Clues for the clueless

The New York Times reports on the death of Anastacio Hernández-Rojas, a Mexican man who was struck with a baton and shocked with a stun gun by federal officers as he resisted deportation two weeks ago. San Diego police are investigating the death.
The Mexican government and a human rights group have condemned the Mexican man’s death, “which comes,” the Times adds helpfully, “after Mexico has condemned Arizona’s tough new immigration enforcement law.” Mexican officials say they were troubled by reports in the Mexican press, which said witnesses on the Mexican side of the border saw officers kick and beat Mr. Hernández-Rojas. Family members told the American Friends Services Committee, a human rights group, that Mr. Hernández-Rojas had lived in San Diego since he was 14 and had five American-born children. He was the father of several American citizens!
And that’s not all. Mexican authorities are angry again this week over the shooting death of a Mexican teenager on Monday night by a Border Patrol agent. The FBI is investigating the death and reports that the agent had been under attack by rock-throwing “migrants” attempting to cross into El Paso, Texas.
That controversial Arizona law again appears to have something to do with the “migrant’s” death: “The government of the Mexican state of Chihuahua condemned the killing of the teenager, Sergio Adrian Hernandez Guereca, 15, calling it a blow to all Mexicans and an example of the xenophobia that the anti-immigration law in Arizona has fomented in the United States.”
Actually, fear of rocks — I believe the term of art would be silicophobia — has more to do with the the Mexican teenager’s death than xenophobia:

American officials described the shooting as an act of self defense. Several agents were on a bike patrol in the concrete channel alongside the Rio Grande at about 6:30 p.m. Monday when they encountered a group of suspected illegal immigrants entering the United States. After two suspects were arrested, others in the group fled just across the border to Mexico and began throwing rocks at the agents, the FBI said in a statement. One agent fired several shots and hit the victim, who died at the base of the Paso Del Norte international bridge, officials said.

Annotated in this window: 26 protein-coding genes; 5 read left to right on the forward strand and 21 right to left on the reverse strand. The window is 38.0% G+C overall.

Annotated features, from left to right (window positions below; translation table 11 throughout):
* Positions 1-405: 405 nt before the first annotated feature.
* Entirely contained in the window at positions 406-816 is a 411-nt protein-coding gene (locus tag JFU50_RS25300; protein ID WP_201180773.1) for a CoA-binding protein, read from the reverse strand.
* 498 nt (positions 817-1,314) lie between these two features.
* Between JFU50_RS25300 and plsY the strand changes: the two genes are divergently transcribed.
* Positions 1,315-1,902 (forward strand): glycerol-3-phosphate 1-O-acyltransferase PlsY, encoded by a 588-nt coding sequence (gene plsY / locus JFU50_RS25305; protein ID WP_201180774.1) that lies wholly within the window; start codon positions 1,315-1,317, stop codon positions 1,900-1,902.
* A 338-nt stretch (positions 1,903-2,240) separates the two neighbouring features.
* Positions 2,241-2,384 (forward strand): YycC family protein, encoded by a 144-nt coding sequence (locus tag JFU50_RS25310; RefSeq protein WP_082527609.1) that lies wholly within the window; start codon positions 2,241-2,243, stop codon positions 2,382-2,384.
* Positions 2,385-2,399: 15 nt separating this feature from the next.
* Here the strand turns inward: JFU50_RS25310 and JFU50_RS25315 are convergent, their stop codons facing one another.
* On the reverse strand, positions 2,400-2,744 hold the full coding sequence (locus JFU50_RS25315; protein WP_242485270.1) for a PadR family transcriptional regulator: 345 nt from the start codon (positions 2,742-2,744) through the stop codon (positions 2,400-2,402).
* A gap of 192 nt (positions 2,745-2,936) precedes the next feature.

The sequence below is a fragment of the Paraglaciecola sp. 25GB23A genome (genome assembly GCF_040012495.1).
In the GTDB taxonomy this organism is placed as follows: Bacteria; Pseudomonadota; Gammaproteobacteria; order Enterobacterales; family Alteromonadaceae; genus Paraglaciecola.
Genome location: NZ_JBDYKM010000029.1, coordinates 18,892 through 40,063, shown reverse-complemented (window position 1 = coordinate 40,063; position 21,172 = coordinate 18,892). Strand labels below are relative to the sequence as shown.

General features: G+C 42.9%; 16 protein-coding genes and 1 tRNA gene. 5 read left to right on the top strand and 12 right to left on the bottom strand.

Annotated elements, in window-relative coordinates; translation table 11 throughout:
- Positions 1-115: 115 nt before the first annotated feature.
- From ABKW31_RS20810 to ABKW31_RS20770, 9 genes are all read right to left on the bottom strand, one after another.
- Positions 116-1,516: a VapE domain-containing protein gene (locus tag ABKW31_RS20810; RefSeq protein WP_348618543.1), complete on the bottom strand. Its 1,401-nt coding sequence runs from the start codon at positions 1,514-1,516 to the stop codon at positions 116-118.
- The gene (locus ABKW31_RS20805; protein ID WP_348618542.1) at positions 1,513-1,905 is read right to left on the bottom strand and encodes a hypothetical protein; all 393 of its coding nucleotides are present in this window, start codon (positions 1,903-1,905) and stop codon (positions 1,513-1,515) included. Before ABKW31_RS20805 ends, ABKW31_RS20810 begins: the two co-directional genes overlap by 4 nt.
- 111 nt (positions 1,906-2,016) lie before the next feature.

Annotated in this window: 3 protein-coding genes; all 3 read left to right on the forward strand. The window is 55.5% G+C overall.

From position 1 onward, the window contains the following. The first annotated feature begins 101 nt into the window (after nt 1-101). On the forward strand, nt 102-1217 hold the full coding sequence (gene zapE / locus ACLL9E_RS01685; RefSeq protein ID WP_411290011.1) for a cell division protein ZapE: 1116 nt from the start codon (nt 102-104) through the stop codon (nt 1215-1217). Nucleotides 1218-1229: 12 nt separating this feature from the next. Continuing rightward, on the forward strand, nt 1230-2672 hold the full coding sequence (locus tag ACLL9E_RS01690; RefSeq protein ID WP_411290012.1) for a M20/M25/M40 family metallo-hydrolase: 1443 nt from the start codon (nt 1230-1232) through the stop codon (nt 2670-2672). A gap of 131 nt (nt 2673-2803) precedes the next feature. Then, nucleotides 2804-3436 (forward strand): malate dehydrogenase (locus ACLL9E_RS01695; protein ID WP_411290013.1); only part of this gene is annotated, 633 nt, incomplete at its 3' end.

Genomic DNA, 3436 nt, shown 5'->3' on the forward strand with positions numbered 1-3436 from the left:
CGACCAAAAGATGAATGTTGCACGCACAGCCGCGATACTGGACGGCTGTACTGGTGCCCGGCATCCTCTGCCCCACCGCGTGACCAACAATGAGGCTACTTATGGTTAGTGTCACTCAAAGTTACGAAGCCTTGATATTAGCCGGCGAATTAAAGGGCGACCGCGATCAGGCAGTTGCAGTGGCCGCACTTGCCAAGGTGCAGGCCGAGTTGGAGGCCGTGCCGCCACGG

The Border Patrol says it is subjected to hundreds of rock attacks during its patrols and takes them seriously. From October 2007 to the end of May 2008, there were 537 rock-throwing incidents involving agents, officials said. That number dropped to 460 the following year and then rose to 604 incidents in the most recent reporting period, which ended on May 31.
“There’s a misperception people have that we’re having pebbles thrown at us,” said Mark Qualia, a United States Customs and Border Protection spokesman in Washington. “They are stones the size of baseballs in some cases or half a brick. You can’t take this lightly.”

In the precincts of the United Nations there have not as yet been any calls for an international investigation of these deaths. President Obama has not yet asserted that “everybody…certainly people here in the United States, want to know the facts of this tragedy — what led to it, how can we prevent it in the future.” Americans would not take kindly to calls for such an investigation. One suspects that even the Obama administration would resist them at attacks on the defense of the United States or at the least as intrusions on the sovereignty of the United States, as indeed they would be.

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